Sign Language Club

I taught simple American Sign Language at a Family Support Center in my city. I was inspired because I had a student who was deaf in my second grade class last year. Her teacher would always take her out of my class because she said she didn't need to be there. I learned that she was deaf. I asked if she was learning how to speak sign language and was told that her parents did not want her to speak with her hands. Her parent's plan was to have her go to school until she was in 4th form, and then she would learn to sew and work. With the help of a former LCF I contacted the Family Support Center and organized a club to teach American Sign Language to their deaf/mute/hard of hearing children. I learned American Sign Language from Youtube.com videos and together the LCF and I taught a small class and staff members also attended. The staff members would later teach the signs to everyone at the center, so that they would be widely understood at the center. Students increased their ability to communicate, and one teacher noted that before the class, she had not known how to interact with the deaf/hard of hearing children, but now she can and has become much closer to them. An article about my Sign Language Class was written in the Mingachevir Isiqlari local newspaper. This has been one of my most rewarding projects. I did this in the summer, July through September. The students learned very fast and they seemed more confident in day-to-day activities since it was easier for them to communicate simple things such as "I want water" and "I want to play," and "No thank you." Students became noticeably more outgoing. Combined with the sign language teaching, every class would have team-building games that did not require speaking or listening skills to play, such as Group Juggle, Hand Slap, the Human Knot, and others.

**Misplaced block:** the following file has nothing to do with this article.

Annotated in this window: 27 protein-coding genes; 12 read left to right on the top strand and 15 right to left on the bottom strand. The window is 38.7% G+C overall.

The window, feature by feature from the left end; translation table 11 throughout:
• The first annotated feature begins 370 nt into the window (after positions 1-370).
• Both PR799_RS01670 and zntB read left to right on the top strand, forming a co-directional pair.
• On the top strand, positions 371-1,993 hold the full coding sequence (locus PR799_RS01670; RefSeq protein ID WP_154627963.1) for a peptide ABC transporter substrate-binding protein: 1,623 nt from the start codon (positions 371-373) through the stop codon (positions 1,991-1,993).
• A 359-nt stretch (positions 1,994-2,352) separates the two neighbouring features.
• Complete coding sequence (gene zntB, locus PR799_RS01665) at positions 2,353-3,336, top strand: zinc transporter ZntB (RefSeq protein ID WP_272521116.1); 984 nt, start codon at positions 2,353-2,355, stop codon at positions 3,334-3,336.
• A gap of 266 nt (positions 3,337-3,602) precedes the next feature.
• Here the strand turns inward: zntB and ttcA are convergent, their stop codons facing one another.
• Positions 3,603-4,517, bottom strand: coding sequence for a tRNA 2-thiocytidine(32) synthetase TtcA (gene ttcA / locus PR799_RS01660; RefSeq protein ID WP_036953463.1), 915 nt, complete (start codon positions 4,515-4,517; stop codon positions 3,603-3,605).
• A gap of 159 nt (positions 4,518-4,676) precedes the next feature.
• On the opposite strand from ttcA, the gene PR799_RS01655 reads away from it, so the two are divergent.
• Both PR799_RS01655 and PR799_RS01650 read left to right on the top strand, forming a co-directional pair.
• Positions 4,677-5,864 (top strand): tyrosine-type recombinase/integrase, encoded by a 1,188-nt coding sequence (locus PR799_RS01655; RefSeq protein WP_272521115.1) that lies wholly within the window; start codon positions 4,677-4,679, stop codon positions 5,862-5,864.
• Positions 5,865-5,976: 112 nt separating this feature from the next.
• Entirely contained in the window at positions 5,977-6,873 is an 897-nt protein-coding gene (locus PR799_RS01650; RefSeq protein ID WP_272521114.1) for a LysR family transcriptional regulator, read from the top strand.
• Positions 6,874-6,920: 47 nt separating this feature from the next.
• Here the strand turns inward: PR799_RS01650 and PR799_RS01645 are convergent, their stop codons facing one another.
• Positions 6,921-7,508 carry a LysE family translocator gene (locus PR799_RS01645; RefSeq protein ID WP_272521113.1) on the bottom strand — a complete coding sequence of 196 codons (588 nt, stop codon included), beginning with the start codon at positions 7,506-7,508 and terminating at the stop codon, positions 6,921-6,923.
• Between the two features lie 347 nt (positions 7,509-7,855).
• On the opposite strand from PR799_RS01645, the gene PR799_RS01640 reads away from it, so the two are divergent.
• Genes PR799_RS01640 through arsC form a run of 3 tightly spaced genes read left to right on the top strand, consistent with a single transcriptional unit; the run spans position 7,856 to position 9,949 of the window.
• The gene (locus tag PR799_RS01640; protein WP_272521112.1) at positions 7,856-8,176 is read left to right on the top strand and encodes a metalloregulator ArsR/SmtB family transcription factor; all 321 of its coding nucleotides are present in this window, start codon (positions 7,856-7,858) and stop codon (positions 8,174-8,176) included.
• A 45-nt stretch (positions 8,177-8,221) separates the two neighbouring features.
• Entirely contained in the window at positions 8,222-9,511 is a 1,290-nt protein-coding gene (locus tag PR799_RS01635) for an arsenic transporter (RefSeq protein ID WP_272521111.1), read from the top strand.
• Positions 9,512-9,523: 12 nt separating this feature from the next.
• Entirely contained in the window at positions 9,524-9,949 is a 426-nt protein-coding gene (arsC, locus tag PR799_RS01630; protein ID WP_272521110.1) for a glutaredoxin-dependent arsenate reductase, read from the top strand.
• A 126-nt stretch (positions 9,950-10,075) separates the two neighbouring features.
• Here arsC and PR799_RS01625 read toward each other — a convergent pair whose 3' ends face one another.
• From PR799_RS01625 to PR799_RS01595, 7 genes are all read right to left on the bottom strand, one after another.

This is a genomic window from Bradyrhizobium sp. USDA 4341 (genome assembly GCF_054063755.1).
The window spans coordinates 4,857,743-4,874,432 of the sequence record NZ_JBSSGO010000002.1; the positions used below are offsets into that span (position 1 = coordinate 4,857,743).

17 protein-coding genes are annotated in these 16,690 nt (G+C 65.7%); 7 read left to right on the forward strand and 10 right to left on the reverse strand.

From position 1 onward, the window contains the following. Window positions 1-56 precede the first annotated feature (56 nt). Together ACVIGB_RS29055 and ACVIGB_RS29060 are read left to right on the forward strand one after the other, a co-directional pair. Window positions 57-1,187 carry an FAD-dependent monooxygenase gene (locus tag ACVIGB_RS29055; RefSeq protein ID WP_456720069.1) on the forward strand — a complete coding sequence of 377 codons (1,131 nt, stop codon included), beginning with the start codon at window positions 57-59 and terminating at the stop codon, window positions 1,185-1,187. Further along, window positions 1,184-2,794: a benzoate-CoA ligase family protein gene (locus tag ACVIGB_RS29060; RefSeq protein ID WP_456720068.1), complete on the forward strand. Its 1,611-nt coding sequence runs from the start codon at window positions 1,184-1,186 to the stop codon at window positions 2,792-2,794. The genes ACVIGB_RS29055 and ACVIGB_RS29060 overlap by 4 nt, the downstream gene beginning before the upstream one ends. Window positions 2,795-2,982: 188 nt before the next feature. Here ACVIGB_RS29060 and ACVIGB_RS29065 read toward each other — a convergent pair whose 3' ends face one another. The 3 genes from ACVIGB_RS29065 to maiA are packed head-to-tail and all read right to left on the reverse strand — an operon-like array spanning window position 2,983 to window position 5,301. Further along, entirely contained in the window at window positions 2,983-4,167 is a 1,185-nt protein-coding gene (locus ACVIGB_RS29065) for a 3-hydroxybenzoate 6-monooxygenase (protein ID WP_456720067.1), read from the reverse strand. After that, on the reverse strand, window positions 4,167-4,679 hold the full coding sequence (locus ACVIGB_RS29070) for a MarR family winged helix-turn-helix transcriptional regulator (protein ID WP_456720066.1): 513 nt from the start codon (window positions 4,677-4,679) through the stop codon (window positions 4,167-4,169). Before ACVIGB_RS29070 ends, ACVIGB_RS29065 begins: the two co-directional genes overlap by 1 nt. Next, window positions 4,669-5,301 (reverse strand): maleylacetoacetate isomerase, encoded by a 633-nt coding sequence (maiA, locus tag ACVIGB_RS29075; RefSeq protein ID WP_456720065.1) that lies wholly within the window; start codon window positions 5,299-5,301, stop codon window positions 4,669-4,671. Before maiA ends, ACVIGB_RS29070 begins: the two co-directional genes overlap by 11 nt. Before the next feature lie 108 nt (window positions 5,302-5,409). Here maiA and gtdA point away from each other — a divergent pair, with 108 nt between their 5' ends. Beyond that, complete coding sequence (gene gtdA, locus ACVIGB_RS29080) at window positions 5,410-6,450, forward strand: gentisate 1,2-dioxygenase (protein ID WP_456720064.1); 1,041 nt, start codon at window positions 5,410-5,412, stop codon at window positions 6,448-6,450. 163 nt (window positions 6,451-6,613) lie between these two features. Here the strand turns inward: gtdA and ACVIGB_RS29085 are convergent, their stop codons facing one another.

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“Sunset at the Railroad” by PCV Nicholas Baylor Hall. Namibia, 2011.